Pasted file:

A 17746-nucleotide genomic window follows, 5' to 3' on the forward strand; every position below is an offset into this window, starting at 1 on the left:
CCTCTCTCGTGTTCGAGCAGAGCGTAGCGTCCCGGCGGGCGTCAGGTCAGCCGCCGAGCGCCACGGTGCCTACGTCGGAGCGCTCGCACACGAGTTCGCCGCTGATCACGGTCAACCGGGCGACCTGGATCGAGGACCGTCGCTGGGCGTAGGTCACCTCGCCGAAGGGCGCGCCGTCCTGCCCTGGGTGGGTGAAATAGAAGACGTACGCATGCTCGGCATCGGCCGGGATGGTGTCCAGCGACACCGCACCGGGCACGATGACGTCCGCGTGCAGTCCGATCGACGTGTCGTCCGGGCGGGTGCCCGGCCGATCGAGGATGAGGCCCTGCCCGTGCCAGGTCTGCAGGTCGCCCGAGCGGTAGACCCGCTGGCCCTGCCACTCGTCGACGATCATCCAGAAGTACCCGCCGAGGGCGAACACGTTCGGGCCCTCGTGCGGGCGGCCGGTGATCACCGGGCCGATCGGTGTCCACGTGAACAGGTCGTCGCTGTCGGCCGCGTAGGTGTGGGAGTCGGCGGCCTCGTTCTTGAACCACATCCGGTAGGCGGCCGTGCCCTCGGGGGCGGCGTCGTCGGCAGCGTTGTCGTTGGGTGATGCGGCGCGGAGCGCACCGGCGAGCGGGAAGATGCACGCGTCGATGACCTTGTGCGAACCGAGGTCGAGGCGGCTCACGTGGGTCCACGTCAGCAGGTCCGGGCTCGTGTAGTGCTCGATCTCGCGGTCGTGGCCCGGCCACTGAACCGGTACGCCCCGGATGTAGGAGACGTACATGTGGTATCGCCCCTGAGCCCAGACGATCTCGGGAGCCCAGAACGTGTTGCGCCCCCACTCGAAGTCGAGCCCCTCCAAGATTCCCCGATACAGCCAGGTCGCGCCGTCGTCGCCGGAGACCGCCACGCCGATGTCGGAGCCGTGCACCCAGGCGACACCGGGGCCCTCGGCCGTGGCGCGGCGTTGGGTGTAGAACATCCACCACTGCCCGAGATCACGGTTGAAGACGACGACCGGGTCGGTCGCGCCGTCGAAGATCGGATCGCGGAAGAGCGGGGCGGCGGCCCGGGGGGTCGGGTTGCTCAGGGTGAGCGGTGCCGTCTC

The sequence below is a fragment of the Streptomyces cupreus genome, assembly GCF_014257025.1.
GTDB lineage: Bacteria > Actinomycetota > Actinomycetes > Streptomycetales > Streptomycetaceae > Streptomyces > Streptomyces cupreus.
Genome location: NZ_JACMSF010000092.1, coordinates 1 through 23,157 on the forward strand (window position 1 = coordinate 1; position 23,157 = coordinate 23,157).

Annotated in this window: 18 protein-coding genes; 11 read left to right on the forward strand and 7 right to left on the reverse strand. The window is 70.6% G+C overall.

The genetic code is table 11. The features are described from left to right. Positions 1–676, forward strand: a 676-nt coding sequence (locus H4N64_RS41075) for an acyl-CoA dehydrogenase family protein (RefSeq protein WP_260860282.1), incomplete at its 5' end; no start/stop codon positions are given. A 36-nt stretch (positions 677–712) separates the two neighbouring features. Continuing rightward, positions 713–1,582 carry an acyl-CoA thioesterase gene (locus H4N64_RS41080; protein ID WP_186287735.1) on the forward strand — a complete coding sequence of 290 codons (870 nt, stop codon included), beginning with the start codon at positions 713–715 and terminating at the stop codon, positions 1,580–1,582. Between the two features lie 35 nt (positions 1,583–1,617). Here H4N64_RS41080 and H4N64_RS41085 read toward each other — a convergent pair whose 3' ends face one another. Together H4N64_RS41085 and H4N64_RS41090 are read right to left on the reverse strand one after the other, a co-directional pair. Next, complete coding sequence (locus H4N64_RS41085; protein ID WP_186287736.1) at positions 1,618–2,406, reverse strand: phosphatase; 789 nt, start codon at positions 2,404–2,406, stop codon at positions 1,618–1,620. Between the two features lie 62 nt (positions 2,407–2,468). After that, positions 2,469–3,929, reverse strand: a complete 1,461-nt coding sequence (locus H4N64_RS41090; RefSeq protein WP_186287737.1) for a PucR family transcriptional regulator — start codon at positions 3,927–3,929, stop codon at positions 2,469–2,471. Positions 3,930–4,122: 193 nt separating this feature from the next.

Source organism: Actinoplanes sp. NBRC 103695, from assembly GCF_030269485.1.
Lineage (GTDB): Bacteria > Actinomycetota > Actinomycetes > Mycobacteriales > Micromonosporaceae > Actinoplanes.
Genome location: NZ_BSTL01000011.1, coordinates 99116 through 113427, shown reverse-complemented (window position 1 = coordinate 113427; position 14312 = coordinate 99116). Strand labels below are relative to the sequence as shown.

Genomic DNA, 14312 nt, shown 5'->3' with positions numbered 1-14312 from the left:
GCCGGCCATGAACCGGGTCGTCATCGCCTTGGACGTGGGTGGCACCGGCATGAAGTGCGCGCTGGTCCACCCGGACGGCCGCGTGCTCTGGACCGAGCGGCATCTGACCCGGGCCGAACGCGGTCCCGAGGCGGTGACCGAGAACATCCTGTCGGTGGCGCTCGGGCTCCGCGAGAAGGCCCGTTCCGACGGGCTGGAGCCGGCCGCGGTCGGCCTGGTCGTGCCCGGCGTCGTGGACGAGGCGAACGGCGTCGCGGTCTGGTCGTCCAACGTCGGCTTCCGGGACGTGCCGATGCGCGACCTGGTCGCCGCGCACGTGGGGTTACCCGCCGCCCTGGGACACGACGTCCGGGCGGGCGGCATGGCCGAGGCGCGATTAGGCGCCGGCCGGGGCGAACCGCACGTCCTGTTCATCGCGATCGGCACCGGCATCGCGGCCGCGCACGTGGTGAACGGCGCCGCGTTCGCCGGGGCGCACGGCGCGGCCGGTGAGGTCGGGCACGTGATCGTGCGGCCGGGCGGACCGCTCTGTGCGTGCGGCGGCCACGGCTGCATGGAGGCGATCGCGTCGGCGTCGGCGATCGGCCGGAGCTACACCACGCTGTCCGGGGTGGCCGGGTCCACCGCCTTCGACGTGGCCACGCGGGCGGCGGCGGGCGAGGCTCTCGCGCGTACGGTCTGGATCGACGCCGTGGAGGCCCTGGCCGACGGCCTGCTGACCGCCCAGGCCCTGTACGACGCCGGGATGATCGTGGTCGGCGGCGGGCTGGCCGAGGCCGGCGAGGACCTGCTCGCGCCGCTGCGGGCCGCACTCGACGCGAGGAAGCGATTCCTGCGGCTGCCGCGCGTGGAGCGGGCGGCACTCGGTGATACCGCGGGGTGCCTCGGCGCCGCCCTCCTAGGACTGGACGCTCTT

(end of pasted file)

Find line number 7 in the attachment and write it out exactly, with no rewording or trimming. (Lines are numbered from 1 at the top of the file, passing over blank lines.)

The genetic code is table 11. The features are described from left to right. Positions 1–676, forward strand: a 676-nt coding sequence (locus H4N64_RS41075) for an acyl-CoA dehydrogenase family protein (RefSeq protein WP_260860282.1), incomplete at its 5' end; no start/stop codon positions are given. A 36-nt stretch (positions 677–712) separates the two neighbouring features. Continuing rightward, positions 713–1,582 carry an acyl-CoA thioesterase gene (locus H4N64_RS41080; protein ID WP_186287735.1) on the forward strand — a complete coding sequence of 290 codons (870 nt, stop codon included), beginning with the start codon at positions 713–715 and terminating at the stop codon, positions 1,580–1,582. Between the two features lie 35 nt (positions 1,583–1,617). Here H4N64_RS41080 and H4N64_RS41085 read toward each other — a convergent pair whose 3' ends face one another. Together H4N64_RS41085 and H4N64_RS41090 are read right to left on the reverse strand one after the other, a co-directional pair. Next, complete coding sequence (locus H4N64_RS41085; protein ID WP_186287736.1) at positions 1,618–2,406, reverse strand: phosphatase; 789 nt, start codon at positions 2,404–2,406, stop codon at positions 1,618–1,620. Between the two features lie 62 nt (positions 2,407–2,468). After that, positions 2,469–3,929, reverse strand: a complete 1,461-nt coding sequence (locus H4N64_RS41090; RefSeq protein WP_186287737.1) for a PucR family transcriptional regulator — start codon at positions 3,927–3,929, stop codon at positions 2,469–2,471. Positions 3,930–4,122: 193 nt separating this feature from the next.